Annie Oakley: Why women should shoot (1894)

Original publication: New York Sun (New York, NY) Date: June 3, 1894
Categories: 1890s, For women, Newspapers, Notable people, Photos & photography
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Why women should shoot

Annie Oakley gives from reasons and hints for practice

Annie Oakley portrait

Outdoor life with pleasure, health, readiness and precision attend this recreation — The sort of firearms to use.

There are number of reasons, in my opinion, why every lady who has the time, the means, and the opportunity should learn the use of firearms.

Until recent years, woman has been debarred to a great extent from participating in many sports, pastimes, and recreations which in times past were looked upon as fit only for the opposite sex.

Now, however, that her right to enjoy some of these healthy diversions, especially those of an out-of-door nature, are fully recognized, I believe that such diversions should be taken advantage of to the fullest extent.

I do not wish to be understood to mean by this that woman should sacrifice home and family duties merely for outside pleasure, but that, feeling how true it is that health goes a great way toward making home life happy, no opportunity should be lost by my sex of indulging in outdoor sports, pastimes, and recreations, which are at once healthy in their tone and results and womanly in their character.

Under this category the use of firearms must come, for does not this practice, as a rule, bring one out into the open, where not only the fresh air may be breathed, but oftentimes the beauties of nature be also enjoyed.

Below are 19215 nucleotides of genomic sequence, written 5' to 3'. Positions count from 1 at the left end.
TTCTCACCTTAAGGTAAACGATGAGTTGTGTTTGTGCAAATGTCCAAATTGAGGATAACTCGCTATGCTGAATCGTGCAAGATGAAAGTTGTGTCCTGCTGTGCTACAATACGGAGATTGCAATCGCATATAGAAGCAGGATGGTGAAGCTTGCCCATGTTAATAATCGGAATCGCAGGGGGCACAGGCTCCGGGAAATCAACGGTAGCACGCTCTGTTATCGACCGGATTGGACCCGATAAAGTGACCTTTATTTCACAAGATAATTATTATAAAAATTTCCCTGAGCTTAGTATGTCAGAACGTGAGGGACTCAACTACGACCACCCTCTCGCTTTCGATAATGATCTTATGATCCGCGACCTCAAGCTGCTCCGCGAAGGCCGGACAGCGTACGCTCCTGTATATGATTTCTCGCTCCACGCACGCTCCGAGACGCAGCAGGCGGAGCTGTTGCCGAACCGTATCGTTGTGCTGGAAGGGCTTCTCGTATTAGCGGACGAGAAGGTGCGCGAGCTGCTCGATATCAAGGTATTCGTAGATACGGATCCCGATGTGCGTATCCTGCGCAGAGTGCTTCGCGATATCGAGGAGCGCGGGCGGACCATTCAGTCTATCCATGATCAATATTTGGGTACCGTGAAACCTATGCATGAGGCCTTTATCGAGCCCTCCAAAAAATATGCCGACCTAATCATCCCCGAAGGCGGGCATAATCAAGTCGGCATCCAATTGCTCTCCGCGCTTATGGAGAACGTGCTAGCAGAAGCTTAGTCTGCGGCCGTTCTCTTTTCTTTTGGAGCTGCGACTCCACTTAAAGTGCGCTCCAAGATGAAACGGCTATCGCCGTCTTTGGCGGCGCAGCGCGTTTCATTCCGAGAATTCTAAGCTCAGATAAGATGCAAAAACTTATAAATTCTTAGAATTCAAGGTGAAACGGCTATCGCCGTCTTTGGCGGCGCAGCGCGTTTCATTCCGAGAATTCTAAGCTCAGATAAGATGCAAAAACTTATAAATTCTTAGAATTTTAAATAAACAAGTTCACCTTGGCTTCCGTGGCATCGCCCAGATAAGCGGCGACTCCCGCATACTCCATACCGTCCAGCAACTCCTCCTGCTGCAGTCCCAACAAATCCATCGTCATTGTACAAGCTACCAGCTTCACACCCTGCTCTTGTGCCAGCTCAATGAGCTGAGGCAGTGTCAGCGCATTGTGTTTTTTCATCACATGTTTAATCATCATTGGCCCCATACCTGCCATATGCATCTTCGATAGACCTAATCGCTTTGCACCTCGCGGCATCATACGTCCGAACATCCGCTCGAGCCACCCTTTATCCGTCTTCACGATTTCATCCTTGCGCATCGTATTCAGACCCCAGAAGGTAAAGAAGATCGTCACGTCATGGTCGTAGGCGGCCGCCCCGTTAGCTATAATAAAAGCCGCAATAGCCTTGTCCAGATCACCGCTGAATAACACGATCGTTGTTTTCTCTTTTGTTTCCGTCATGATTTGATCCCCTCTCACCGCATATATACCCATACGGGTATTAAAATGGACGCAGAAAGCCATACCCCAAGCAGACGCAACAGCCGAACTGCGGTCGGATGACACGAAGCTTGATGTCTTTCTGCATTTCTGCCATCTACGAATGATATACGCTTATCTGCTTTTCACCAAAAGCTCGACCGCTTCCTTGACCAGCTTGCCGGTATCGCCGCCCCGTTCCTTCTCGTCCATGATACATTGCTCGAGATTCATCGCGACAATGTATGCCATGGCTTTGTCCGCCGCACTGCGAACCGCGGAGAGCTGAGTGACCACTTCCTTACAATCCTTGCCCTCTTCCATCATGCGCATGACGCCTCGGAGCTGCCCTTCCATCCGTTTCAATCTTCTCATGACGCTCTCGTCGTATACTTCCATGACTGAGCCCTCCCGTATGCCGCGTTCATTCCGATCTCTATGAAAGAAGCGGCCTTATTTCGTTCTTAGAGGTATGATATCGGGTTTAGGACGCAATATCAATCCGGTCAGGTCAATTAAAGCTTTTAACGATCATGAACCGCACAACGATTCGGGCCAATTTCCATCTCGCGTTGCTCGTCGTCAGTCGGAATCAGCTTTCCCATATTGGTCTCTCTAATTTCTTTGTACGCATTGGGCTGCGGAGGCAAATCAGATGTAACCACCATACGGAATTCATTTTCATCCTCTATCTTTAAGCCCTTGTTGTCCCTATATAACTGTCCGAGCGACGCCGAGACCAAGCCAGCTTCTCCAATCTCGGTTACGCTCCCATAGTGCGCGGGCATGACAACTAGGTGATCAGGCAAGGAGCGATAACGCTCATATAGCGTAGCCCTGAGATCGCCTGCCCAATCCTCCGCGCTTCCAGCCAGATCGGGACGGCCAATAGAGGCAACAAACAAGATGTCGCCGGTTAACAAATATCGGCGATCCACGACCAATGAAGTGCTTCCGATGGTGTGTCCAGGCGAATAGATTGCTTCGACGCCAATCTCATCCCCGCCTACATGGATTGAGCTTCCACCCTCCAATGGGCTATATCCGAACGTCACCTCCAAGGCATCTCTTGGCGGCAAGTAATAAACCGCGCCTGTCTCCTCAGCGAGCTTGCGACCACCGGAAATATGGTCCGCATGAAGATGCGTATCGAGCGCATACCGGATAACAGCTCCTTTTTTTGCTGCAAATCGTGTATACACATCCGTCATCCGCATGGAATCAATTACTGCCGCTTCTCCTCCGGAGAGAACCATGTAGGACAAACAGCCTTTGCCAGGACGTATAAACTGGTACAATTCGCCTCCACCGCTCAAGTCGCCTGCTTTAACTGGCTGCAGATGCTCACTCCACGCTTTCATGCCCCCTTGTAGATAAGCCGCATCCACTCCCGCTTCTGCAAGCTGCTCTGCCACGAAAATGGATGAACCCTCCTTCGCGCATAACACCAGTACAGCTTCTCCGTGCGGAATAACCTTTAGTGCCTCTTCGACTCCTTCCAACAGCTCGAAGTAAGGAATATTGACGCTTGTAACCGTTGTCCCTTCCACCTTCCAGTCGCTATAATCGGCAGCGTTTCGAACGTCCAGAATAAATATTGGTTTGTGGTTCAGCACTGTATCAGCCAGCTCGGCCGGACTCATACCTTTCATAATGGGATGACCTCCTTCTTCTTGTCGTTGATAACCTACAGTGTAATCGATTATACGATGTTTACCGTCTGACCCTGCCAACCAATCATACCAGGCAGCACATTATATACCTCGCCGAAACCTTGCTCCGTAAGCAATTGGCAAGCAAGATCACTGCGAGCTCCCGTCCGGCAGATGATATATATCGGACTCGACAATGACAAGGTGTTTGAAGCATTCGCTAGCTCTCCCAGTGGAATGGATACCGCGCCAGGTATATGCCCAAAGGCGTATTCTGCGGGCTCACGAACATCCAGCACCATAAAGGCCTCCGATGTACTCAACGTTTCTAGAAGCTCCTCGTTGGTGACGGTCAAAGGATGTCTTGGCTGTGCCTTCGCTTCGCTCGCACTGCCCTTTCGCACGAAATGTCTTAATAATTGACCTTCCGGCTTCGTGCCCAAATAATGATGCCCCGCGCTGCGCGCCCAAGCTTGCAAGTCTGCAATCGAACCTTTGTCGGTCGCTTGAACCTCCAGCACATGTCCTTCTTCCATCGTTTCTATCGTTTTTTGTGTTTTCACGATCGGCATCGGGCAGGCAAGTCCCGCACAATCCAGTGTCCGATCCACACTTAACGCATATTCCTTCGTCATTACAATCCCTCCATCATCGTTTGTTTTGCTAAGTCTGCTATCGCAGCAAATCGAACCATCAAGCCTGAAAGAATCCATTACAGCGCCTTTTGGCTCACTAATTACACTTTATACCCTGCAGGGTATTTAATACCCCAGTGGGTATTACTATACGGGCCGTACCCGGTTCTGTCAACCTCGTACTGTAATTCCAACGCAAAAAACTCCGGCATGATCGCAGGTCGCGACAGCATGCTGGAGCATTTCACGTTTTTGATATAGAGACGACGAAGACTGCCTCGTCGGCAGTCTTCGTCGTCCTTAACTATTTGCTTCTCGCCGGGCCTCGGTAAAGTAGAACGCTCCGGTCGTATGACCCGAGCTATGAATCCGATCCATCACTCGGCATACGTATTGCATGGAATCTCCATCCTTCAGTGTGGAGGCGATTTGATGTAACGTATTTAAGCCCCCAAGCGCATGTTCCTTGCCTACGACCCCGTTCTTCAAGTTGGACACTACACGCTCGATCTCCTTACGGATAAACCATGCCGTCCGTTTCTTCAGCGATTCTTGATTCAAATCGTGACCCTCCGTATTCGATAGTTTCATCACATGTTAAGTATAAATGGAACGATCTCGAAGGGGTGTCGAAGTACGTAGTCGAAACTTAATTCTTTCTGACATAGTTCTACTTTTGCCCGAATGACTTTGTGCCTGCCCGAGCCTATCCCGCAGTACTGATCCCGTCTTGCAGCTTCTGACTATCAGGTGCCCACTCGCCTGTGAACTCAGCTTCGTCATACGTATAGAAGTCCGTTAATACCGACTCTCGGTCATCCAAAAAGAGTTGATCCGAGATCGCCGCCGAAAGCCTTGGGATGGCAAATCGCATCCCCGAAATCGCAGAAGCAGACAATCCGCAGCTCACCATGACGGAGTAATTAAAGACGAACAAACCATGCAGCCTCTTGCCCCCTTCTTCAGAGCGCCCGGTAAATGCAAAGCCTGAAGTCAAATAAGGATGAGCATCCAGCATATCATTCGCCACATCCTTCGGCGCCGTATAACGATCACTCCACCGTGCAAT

If only as a means of benefiting the health the use of firearms by woman is, therefore, well worth learning. Then again, shooting is not only a healthy recreation, but a pleasurable one, and one in which both body and mind are brought into activity — the body in wielding or handling the weapon, and the mind in exercising judgment when aiming and firing at an object.

Annie Oakley - 1880sWhen learning the use of firearms, a woman learns at the same time confidence and self-possession, for these qualities, together with good eyesight, nerve, and judgment, are necessary in the handling of a gun or a revolver with anything like precision or accuracy.

And are not these qualities of use also in daily life, and, therefore, all the more worthy of cultivation? Further, every lady who has the chance should learn the use of firearms, so that she may be able to protect herself in times of danger.

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It is a common remark that woman’s only weapon is her tongue, but though this might have been true half a century ago, it is not so true now, for are not many ladies nowadays accomplished shots and fencers, and proficient in exercises, a knowledge of which is likely to prove useful in time of need for self-protection?

Still, the vast majority of my sex are greatly handicapped when danger comes, and, in my opinion, at least one great means whereby she can do something to equalize matters is by learning to handle a gun or revolver — the latter, of course, being the easier to carry, and the more likely to prove useful in the greater number of instances.

And now, having given one or two reasons why a lady should learn the use of firearms, I will proceed to give a few hints as to the best method which, in my opinion, she should pursue in acquiring a knowledge of the same.

There is no royal road to shooting, just as there is no royal road to knowledge.